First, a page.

The gigs were still well attended, the album got some radio airplay on the usual shows and on No Disco again but it didn’t take us on to the next level. In other words, we couldn’t make any money. Actually, we did make money, but it all went back into trips abroad or videos or something that didn’t include a wage. The first cheque I ever got for royalties I cashed, then promptly had the money stolen from the house. It was more money than I’d ever had in my life. A week later the fuckers came back for our stereos, one in each room. Anyway, musically maybe we had just repeated ourselves but it became clear to me that we’d stalled. Our drummer Shane, felt differently. He was sure the album would break us and he was so disillusioned when it didn’t that he left and disappeared West. After that it was never the same. It sounds like a cliché, but it really wasn’t, that was the beginning of the end. We went through a few drummers. One guy we had to sack during a packed gig in Whelans. It was his first big Dublin gig with us. He was nervous and behaving very strangely and drinking too much. Only 4 songs in and it was such a shambles I decided we had to pull the gig. Literally at that moment as we were about to announce it to the crowd, our previous stand in drummer walked into the room. We sacked the drunk on the spot and finished the gig. People actually thought the whole thing was a set up for publicity. Fucking unbelievable. The funniest part was after I walked off the stage the drummer we’d sacked came up to me and said ‘so, how do you think it went?’. Stupidly though, as if to exasperate the feeling of being stalled I didn’t feel there was much point in gigging the same venues endlessly even if they were successful. The others, especially my brother Ciaran argued strongly that we should keep playing as much as we ever did, doing regular gigs no matter what else was happening. Taking such a long break from gigging before our third album was really the worst thing we could have done for the profile of the band but that’s what we did pretty much at my insistence. Meanwhile Bren our guitarist, started working for Aiken Promotions in Vicar Street which meant playing Whelans was out. He denies it but we never played Whelans again after that. We were under an unspoken agreement to base ourselves around Vicar Street supporting bands that came through and playing the smaller venue The Shelter. By the time we’d gone back into Sun Studios and recorded what I think is probably our best album To The End, we’d lost our momentum and what following we had, almost completely. We knew it was our last album, no big deal but the clue was in the title and the cover - kamikaze pilots about to set off on a mission.

At that stage Monty had also left because we’d stopped gigging and because, he said, he didn’t like the new songs. Despite there being only three of us left we had a great time making the record. To The End got no airplay. There were no ‘singles' on it as someone pointed out, but it was musically exactly as we wanted it at the time. We gigged it for a few months. The new line up of band was actually sounding great. Some of the gigs were exceptional but it got to the point where it would take weeks to synchronise everyone for a rehearsal. It just got too hard to get everyone in the same room so without it ever being expressly stated among ourselves we just stopped calling to organise gigs or sessions. No break up meeting after years of being in each other’s pockets. Now when I meet people who say they were big Revelino fans they have never even heard of To The End, they don't know we even made a third album. Revelino wasn’t a thing we did in our spare time. We didn’t have other jobs and play in a band at night. In the beginning we played together every day practically but by the end people always seemed to have something going on that was more important. I have my theories about why we didn’t make it further. From that time, even legends to us like ‘A House’ petered out though. None of that ‘class’ made it. I guess we just suffer from a sustainability issue with such a small population and an Anglo-American obsession within our media. Thankfully it’s shifted but I still don’t see some great bands and singers from Ireland now breaking out. One thing for better or worse we never did as Revelino was think commercially. Musically we tried to please ourselves. There are some songs I would rather have not recorded and a lot of songs we didn’t release that I think are much better. Sometimes I felt coerced into directions I didn’t feel entirely comfortable with but then we all do to some extent. Should a band be a democracy or a dictatorship? Now I’m recording and writing either on my own or as part of a duo with Barry O’Mahoney. Last year we released our first album under the name ‘Saturday Captains’. I’ve thought about going back and recording some of the good songs that didn’t make it onto Revelino albums but I’m not sure if I want to go back that badly. A petition started a few weeks ago online ‘get Revelino back together for a gig’. My brother texted me about it so I checked it out - two signatories and I’m pretty sure one of them was him!'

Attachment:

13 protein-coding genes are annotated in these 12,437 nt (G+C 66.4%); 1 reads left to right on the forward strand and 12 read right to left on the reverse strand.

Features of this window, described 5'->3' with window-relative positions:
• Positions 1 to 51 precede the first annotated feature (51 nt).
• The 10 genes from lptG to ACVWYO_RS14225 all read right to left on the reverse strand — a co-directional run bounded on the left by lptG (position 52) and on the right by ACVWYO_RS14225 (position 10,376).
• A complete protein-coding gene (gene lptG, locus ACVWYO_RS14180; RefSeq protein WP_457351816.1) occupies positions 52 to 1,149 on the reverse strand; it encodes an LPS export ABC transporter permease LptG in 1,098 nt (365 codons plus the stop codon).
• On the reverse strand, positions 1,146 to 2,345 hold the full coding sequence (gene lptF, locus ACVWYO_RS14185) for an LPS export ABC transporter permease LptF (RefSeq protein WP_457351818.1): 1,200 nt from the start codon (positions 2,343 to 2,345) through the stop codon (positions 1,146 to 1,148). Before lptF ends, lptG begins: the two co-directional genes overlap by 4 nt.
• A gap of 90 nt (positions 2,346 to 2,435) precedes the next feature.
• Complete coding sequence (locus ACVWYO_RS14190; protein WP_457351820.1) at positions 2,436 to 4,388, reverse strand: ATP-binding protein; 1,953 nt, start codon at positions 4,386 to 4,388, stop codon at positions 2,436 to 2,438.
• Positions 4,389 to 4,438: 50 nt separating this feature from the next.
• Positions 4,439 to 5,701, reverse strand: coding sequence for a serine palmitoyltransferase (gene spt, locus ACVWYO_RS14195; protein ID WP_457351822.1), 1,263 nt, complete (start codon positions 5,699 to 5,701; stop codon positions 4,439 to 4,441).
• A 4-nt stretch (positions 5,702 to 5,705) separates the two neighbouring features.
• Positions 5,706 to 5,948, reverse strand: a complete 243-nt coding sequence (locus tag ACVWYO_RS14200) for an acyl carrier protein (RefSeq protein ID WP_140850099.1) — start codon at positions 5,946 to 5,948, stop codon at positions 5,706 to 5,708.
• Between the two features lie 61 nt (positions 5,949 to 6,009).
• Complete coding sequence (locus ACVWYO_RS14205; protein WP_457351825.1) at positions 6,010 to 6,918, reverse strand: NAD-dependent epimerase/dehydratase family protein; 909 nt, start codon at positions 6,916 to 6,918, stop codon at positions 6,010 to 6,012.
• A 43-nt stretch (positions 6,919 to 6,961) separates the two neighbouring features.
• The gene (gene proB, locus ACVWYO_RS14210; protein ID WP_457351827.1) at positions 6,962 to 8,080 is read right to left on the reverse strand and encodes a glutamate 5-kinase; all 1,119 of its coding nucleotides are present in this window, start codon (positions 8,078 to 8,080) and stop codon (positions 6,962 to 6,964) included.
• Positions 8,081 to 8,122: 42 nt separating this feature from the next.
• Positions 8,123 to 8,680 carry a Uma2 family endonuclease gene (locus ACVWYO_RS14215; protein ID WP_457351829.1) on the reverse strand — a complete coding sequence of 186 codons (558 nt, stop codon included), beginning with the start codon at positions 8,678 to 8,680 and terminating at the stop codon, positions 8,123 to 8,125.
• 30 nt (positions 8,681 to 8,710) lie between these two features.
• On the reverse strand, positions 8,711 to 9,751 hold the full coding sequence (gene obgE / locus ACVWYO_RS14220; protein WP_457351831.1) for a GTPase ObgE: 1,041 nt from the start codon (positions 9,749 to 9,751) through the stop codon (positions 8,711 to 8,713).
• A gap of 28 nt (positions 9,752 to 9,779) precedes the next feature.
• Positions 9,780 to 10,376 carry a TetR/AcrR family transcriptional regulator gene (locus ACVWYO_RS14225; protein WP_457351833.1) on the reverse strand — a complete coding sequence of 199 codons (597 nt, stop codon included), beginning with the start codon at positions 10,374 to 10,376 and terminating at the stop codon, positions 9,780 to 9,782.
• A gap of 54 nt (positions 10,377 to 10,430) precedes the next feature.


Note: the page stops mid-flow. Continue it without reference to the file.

Brendan Tallon, Revelino (vocals & guitar)

New Irish Music, Introducing Roman Charity

Roman Charity, 'Hangovers' & 'Blue'

Info: Stripped-down and bare, Dublin-based Roman Charity has previously played in various bands in Belfast and Dublin over the years and is striking out on his own now with his very first serving, two tracks, 'Hangovers' and 'Blue'. Citing amongst his influences Galaxie 500, Beat Happening, Yo La Tengo, Real Estate, The National, and I enjoyed this description in particular, 'Post-John Cale Velvet Underground, Post-Velvet Underground John Cale'. Vocally, the Velvet Underground influence is clearly on show, and it also reminded me a bit of Sonic Youth without all the hoopla regarding the music side of things.